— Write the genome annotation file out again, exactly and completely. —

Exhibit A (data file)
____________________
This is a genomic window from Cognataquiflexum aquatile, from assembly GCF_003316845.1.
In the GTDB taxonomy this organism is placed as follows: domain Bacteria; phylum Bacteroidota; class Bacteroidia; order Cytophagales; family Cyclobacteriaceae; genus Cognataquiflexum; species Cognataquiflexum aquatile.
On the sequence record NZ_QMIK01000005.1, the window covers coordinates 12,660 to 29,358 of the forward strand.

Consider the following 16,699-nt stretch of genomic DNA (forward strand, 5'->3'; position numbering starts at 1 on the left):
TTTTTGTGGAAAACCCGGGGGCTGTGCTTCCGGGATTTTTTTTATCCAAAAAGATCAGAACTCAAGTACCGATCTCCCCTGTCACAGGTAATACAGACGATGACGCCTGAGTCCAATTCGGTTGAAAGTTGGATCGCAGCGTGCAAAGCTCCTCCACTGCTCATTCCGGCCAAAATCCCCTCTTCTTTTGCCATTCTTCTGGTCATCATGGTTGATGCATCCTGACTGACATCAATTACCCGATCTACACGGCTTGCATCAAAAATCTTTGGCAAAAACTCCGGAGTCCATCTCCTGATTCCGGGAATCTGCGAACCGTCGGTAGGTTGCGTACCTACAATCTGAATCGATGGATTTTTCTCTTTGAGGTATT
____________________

This is a genomic window from Cognataquiflexum aquatile, from assembly GCF_003316845.1.
In the GTDB taxonomy this organism is placed as follows: domain Bacteria; phylum Bacteroidota; class Bacteroidia; order Cytophagales; family Cyclobacteriaceae; genus Cognataquiflexum; species Cognataquiflexum aquatile.
On the sequence record NZ_QMIK01000005.1, the window covers coordinates 12,660 to 29,358 of the forward strand.

Consider the following 16,699-nt stretch of genomic DNA (forward strand, 5'->3'; position numbering starts at 1 on the left):
TTTTTGTGGAAAACCCGGGGGCTGTGCTTCCGGGATTTTTTTTATCCAAAAAGATCAGAACTCAAGTACCGATCTCCCCTGTCACAGGTAATACAGACGATGACGCCTGAGTCCAATTCGGTTGAAAGTTGGATCGCAGCGTGCAAAGCTCCTCCACTGCTCATTCCGGCCAAAATCCCCTCTTCTTTTGCCATTCTTCTGGTCATCATGGTTGATGCATCCTGACTGACATCAATTACCCGATCTACACGGCTTGCATCAAAAATCTTTGGCAAAAACTCCGGAGTCCATCTCCTGATTCCGGGAATCTGCGAACCGTCGGTAGGTTGCGTACCTACAATCTGAATCGATGGATTTTTCTCTTTGAGGTATT